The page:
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Why China survived the financial crisis
Shalendra D. Sharma

’s ability to withstand the crisis, must be understood within the context of its domestic political economy. While it was arguably in China’s interest not to devalue the RMB during the height of crisis, there are forces at work within the economy that may force China to rethink this strategy in the future. The economy: underlying strengths Never in recorded history has an economy grown so rapidly and as extensively as that of post-Mao China. The Third Plenum of the Eleventh Communist Party Congress in December 1978 saw the rise of the late Deng Xiaoping as the paramount

in The Asian financial crisis
Problems of polysemy and idealism
Andrew Sayer

, 1999, p. 177). The basis for the powers or forms of behaviour commonly attributed to markets are consequently often ambiguous: is it markets in the restricted sense that give rise to the effects of interest, or markets when mediating between particular kinds of producers, with certain kinds of property relations, and particular kinds of consumers? Since markets can co-exist with different property relations and systems of production, we cannot expect to read off an inclusive account from a restricted focus. This is of critical importance in political economy for

in Market relations and the competitive process
Scale of demand and the role of competences
Suma S. Athreye

Structure, New York and Oxford, Oxford University Press. Evolution of the UK software market 157 Rosenberg, N. (1963), ‘Capital goods, technology and economic growth’, reprinted in Rosenberg, N. (ed.) (1976) Perspectives on Technology, Cambridge, Cambridge University Press. Stigler, G. J. (1951), ‘The division of labour is limited by the extent of the market’, Journal of Political Economy, 59(3), pp. 185–93. Young, A. (1928), ‘Increasing returns and economic progress’, Economic Journal, 38, pp. 527–42. Appendix note on the data sources Tables 1–7: The main source of

in Market relations and the competitive process
Richard R. Nelson

of Alexander Hamilton, New York, Harper Torchbooks. Hayek, F. (1967), Studies in Philosophy, Politics, and Economics, London, Routledge & Kegan Paul. Hayek, F. (1973), Law, Legislation and Liberty, London, Routledge & Kegan Paul, Vol. 1. Hegel, G. (1967), Hegel’s Philosophy of Right, trans. F. M. Knox, London, Oxford University Press. Marx, K. (1932), Capital, New York,Modern Library. Mill, J. S. (1961 [1848]), Principles of Political Economy, New York, Augustus Kelley. Myrdal, G. (1960), Beyond the Welfare State, London, Duckworth. Owen, R. (1991), A New View of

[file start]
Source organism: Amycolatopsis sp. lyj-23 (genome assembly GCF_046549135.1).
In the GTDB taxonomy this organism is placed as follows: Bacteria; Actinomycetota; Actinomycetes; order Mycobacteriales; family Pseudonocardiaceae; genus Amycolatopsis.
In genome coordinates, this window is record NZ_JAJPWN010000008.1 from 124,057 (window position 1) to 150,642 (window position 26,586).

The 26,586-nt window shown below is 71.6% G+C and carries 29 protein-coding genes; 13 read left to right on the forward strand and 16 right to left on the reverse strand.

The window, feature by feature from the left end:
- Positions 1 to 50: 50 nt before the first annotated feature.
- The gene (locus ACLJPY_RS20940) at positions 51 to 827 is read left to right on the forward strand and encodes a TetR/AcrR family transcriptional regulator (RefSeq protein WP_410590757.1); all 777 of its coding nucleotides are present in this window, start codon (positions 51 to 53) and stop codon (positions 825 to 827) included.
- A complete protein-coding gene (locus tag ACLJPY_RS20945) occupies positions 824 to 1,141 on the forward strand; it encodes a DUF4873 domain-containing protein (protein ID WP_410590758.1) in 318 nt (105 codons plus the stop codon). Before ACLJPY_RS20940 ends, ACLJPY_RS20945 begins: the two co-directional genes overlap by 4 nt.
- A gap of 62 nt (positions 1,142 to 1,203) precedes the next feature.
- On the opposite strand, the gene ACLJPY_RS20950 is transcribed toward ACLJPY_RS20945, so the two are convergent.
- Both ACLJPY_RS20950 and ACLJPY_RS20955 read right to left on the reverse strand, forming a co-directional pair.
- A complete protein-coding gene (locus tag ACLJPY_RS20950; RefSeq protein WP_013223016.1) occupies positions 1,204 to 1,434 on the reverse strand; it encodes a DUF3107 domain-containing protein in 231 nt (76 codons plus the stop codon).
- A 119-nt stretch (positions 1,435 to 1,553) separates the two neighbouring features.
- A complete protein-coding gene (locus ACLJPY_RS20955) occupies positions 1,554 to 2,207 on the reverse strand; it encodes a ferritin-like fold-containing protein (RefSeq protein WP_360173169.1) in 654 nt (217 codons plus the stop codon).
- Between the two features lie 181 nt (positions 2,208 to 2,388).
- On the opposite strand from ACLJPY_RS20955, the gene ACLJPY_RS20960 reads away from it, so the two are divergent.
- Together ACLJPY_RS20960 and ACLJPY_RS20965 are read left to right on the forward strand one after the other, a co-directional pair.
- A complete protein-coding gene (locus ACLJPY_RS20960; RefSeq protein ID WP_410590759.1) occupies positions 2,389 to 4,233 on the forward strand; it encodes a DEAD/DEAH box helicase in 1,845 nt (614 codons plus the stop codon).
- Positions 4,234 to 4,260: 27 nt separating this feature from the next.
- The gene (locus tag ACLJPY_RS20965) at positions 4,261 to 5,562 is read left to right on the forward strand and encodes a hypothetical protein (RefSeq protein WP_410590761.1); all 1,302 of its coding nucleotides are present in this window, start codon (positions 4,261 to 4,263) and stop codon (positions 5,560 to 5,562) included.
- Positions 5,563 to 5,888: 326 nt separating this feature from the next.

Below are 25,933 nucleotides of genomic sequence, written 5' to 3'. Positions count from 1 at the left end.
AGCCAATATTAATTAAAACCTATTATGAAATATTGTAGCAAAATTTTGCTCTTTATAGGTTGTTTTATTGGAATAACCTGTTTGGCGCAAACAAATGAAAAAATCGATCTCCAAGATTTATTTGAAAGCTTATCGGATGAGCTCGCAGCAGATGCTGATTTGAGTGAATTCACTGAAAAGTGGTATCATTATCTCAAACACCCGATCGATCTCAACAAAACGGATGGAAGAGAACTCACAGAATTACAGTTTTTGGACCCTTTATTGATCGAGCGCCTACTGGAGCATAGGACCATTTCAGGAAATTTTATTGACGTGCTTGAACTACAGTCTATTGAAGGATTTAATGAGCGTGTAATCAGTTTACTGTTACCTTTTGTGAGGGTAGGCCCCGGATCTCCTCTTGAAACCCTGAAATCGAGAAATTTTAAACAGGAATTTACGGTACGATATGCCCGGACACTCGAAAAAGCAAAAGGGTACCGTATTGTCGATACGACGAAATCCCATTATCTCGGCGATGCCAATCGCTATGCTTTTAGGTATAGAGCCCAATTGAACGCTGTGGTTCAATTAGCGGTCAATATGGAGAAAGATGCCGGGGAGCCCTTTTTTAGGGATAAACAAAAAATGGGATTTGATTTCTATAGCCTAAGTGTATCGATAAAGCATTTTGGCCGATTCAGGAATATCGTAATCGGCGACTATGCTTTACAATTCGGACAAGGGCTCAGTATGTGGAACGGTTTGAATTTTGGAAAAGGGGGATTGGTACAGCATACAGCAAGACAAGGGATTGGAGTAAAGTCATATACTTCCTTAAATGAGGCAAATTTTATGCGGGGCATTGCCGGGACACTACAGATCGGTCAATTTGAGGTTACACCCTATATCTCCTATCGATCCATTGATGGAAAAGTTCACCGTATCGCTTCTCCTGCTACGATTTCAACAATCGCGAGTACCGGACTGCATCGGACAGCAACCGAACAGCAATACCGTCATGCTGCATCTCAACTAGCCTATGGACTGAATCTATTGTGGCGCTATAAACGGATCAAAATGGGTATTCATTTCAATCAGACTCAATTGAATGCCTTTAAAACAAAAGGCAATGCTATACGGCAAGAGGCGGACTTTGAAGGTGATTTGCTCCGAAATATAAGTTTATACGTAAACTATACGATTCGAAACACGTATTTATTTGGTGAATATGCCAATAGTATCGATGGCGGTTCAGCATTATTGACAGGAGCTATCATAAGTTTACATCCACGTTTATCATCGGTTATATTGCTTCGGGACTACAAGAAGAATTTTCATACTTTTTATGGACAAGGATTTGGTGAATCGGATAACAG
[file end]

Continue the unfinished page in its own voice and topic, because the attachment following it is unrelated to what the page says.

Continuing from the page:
in Market relations and the competitive process
The resurgence of Route 128 in Massachusetts
Michael H. Best

), Globalization, Growth, and Governance, Oxford, Oxford University Press, pp. 3–29. Best, M. (1999), ‘Regional growth dynamics: a capabilities perspective’, Contributions to Political Economy, Vol. 18, pp. 125–40. Best, M. (2001), The New Competitive Advantage: The Renewal of American Industry, Oxford, Oxford University Press. Bray, H. (1999), ‘Hub’s high-tech allure drawing Israeli firms’, Boston Globe, 7 April. Chandler, A. (1977), The Visible Hand, Cambridge, MA, Harvard University Press. Cringely, R. (1992), Accidental Empires, New York, Addison-Wesley. Degman, C. (1998

in Market relations and the competitive process
Open Access (free)
Issues, debates and an overview of the crisis
Shalendra D. Sharma

markets when the seeds of doubt were first sowed with the onset of the Thai currency crisis, they triggered large-scale capital flight from the region. They also greatly compromised the ability of these economies to withstand the shock of the large-scale outflow of foreign capital. A political economy of the crisis Behind the complex economic causes of the crisis lie the broader political factors. First, why did the so-called Asian model of development, which generated such high economic growth and equity for several decades, succumb to the crisis so quickly? The

in The Asian financial crisis
Open Access (free)
Crisis, reform and recovery
Shalendra D. Sharma

a trigger. The trigger was provided by a loss of confidence on the part of the owners of short-term capital in the Bank of Thailand’s capacity to maintain its fixed exchange rate. Most tragically, this convergence was neither foreordained nor sudden – but had been building up since mid-1996, roughly one year before the baht’s devaluation. 66 Thailand: crisis, reform and recovery Why was this explosive convergence allowed to persist for so long? The answer lies in the political economy of Thailand in the 1990s. Specifically, it is well known that the governments of

in The Asian financial crisis